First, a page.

Rep. Kelly Applauds Trump Administration for Protecting Conscience Rights of Americans

WASHINGTON — U.S. Representative Mike Kelly (R-PA) issued the following statement today regarding the announcement by the U.S. Department of Health and Human Services (HHS) of two companion interim final rules pertaining to the future of the preventive services mandate (“contraceptive mandate”) under the Affordable Care Act (Obamacare). The rules would provide clear exemptions for employers, religious groups, and, in certain cases, individuals who do not wish to cover contraceptive services or abortifacients based on religious or moral objections.

“Today is a victorious day for religious liberty, common sense, and basic fairness. Five years ago the Obama administration deliberately broke from precedent and needlessly launched a divisive assault on the long-protected conscience rights of Americans. The HHS mandate was a radical and intolerant act that put government’s power over people’s rights. It forced innocent organizations like the Little Sisters of the Poor – a group of Catholic nuns devoted to helping the elderly poor – to defend themselves in court. Thanks to today’s announcement by the Trump administration, a promise has been kept, normalcy has been restored, and peace of mind has been returned to millions of Americans who can once again carry out their business in a country where religious freedom is not just settled but celebrated. I look forward to the Little Sisters and others receiving final relief in court as my congressional colleagues and I do everything possible to secure their rights and prevent them from being undermined by any law or policy.”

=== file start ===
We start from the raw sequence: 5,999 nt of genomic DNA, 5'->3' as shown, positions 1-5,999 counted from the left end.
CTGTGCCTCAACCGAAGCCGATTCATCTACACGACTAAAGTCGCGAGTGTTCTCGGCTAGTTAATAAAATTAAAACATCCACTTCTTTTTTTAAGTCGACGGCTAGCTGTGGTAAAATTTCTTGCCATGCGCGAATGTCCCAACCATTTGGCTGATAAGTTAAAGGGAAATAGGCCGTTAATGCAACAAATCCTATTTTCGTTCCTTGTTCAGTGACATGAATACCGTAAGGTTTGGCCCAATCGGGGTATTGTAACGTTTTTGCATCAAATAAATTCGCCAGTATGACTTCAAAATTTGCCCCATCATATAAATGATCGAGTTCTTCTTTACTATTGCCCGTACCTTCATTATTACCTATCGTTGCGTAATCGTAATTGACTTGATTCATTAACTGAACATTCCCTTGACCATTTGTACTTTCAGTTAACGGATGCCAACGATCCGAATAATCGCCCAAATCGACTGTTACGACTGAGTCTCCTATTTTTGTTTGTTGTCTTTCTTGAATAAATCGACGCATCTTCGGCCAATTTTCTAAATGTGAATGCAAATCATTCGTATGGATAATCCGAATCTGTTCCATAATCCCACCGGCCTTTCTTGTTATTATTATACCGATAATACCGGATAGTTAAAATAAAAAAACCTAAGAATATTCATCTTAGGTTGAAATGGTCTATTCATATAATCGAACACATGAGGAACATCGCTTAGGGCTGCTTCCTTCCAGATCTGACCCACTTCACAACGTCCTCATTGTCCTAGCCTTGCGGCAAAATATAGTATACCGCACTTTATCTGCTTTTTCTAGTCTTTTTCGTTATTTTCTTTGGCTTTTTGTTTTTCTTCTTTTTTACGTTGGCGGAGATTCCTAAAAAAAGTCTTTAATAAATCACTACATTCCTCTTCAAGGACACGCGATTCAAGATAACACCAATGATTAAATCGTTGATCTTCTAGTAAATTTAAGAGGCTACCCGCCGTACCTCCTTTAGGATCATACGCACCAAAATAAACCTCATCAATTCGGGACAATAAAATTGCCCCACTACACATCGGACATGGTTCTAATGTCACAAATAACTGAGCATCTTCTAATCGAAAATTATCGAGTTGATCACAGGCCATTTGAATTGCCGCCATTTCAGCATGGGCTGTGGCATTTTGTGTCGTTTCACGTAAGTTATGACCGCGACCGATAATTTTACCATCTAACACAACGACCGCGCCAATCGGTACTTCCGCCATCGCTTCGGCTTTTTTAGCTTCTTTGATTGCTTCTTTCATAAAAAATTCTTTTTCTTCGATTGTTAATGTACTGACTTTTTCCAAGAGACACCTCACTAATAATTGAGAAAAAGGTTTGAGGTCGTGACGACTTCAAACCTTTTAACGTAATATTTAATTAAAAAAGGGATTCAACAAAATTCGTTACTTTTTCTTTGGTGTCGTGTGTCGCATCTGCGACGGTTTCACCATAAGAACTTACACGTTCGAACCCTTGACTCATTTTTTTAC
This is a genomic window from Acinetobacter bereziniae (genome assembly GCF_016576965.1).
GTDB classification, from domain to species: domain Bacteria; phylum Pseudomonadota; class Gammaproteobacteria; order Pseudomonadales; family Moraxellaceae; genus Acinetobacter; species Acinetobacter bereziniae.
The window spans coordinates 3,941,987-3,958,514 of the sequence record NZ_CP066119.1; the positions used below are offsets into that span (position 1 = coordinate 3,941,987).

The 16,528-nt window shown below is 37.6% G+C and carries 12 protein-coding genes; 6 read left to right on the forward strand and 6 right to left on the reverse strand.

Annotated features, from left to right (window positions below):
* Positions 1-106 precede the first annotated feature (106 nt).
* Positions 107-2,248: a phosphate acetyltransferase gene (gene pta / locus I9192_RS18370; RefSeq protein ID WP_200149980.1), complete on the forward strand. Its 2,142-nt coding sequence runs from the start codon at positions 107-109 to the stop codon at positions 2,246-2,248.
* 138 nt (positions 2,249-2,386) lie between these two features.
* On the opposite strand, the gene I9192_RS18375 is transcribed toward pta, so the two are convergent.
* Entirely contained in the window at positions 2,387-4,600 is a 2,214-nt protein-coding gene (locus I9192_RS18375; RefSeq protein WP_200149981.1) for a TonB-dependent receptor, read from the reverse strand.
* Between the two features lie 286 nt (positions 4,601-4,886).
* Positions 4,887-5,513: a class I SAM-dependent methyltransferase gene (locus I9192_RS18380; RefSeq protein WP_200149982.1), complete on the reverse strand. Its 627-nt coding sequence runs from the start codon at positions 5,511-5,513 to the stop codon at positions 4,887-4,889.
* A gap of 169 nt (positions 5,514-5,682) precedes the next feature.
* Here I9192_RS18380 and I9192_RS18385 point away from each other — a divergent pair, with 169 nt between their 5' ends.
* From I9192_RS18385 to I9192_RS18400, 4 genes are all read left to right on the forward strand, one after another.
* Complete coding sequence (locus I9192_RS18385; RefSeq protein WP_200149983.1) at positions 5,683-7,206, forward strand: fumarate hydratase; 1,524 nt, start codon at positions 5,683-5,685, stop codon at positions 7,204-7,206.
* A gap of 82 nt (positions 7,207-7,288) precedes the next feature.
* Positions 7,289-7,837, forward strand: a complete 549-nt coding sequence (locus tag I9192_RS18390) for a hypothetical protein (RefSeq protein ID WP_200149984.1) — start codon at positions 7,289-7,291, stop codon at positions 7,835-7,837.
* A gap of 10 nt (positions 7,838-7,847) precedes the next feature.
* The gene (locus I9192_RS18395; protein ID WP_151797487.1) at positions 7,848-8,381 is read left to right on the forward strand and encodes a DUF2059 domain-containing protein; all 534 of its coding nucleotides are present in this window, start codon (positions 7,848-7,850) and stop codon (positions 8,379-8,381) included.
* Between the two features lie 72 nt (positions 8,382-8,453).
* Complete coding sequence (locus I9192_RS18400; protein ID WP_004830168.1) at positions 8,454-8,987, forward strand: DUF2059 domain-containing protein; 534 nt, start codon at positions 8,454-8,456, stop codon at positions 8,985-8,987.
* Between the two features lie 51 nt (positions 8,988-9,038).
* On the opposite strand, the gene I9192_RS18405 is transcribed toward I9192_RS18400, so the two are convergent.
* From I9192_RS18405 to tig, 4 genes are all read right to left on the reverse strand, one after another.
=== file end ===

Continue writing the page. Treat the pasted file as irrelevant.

BACKGROUND: On January 11, 2016, Rep. Kelly joined Rep. Diane Black (R-TN), Senator Orrin Hatch (R-UT), and Senator James Lankford (R-OK) in submitting a bipartisan amicus brief to the U.S. Supreme Court (signed by 207 members of the House and Senate) in support of the religious nonprofits and charities challenging Obamacare’s HHS mandate, including the Little Sisters of the Poor. On May 16, 2016, the Supreme Court unanimously vacated the lower court rulings against the Little Sisters, accepting the federal government’s admission that it could meet the goals of the HHS mandate without involving the Little Sisters or using their plan.

NOTE: Key facts about today’s interim final rules, courtesy of HHS:

  • The regulations exempt entities only from providing an otherwise mandated item to which they object on the basis of their religious beliefs or moral conviction.
  • The regulation leaves in place preventive services coverage guidelines where no religious or moral objection exists – meaning that out of millions of employers in the U.S., these exemptions may impact only about 200 entities, the number that that filed lawsuits based on religious or moral objections.
    • These rules will not affect over 99.9% of the 165 million women in the United States.
  • Current law itself already exempts over 25 million people from the preventive-care mandate because they are insured through an entity that has a health insurance plan that existed prior to the Obamacare statute.
  • The regulations leave in place government programs that provide free or subsidized contraceptive coverage to low income women, such as through community health centers.
  • These regulations do not ban any drugs or devices.

 

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